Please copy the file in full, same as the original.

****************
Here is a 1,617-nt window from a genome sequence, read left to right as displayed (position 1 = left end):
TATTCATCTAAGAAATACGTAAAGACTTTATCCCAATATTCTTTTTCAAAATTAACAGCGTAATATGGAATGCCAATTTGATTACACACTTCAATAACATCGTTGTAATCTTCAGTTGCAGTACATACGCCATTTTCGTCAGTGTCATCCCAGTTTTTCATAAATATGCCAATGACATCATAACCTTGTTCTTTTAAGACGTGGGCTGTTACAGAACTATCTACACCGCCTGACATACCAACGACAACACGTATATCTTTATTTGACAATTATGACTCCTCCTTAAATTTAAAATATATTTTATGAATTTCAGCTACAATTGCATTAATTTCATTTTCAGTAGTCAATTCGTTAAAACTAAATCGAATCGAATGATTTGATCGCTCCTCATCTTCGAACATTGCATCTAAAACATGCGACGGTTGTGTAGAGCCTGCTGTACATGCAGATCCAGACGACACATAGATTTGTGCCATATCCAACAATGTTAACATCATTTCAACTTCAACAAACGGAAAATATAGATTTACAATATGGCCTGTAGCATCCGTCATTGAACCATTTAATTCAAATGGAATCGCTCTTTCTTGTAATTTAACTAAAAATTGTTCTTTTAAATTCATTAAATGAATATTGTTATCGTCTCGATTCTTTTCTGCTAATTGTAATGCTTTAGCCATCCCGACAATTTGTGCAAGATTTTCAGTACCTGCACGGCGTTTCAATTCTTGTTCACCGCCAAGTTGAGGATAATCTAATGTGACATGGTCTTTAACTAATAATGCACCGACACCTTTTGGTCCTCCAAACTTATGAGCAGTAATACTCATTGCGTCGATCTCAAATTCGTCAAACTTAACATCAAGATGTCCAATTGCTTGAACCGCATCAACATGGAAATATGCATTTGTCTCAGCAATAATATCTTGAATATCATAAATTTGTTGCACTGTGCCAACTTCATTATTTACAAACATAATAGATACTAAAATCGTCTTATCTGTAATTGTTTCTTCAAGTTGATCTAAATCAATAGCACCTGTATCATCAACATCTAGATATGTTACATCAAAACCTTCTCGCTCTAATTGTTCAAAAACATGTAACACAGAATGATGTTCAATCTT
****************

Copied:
Here is a 1,617-nt window from a genome sequence, read left to right as displayed (position 1 = left end):
TATTCATCTAAGAAATACGTAAAGACTTTATCCCAATATTCTTTTTCAAAATTAACAGCGTAATATGGAATGCCAATTTGATTACACACTTCAATAACATCGTTGTAATCTTCAGTTGCAGTACATACGCCATTTTCGTCAGTGTCATCCCAGTTTTTCATAAATATGCCAATGACATCATAACCTTGTTCTTTTAAGACGTGGGCTGTTACAGAACTATCTACACCGCCTGACATACCAACGACAACACGTATATCTTTATTTGACAATTATGACTCCTCCTTAAATTTAAAATATATTTTATGAATTTCAGCTACAATTGCATTAATTTCATTTTCAGTAGTCAATTCGTTAAAACTAAATCGAATCGAATGATTTGATCGCTCCTCATCTTCGAACATTGCATCTAAAACATGCGACGGTTGTGTAGAGCCTGCTGTACATGCAGATCCAGACGACACATAGATTTGTGCCATATCCAACAATGTTAACATCATTTCAACTTCAACAAACGGAAAATATAGATTTACAATATGGCCTGTAGCATCCGTCATTGAACCATTTAATTCAAATGGAATCGCTCTTTCTTGTAATTTAACTAAAAATTGTTCTTTTAAATTCATTAAATGAATATTGTTATCGTCTCGATTCTTTTCTGCTAATTGTAATGCTTTAGCCATCCCGACAATTTGTGCAAGATTTTCAGTACCTGCACGGCGTTTCAATTCTTGTTCACCGCCAAGTTGAGGATAATCTAATGTGACATGGTCTTTAACTAATAATGCACCGACACCTTTTGGTCCTCCAAACTTATGAGCAGTAATACTCATTGCGTCGATCTCAAATTCGTCAAACTTAACATCAAGATGTCCAATTGCTTGAACCGCATCAACATGGAAATATGCATTTGTCTCAGCAATAATATCTTGAATATCATAAATTTGTTGCACTGTGCCAACTTCATTATTTACAAACATAATAGATACTAAAATCGTCTTATCTGTAATTGTTTCTTCAAGTTGATCTAAATCAATAGCACCTGTATCATCAACATCTAGATATGTTACATCAAAACCTTCTCGCTCTAATTGTTCAAAAACATGTAACACAGAATGATGTTCAATCTT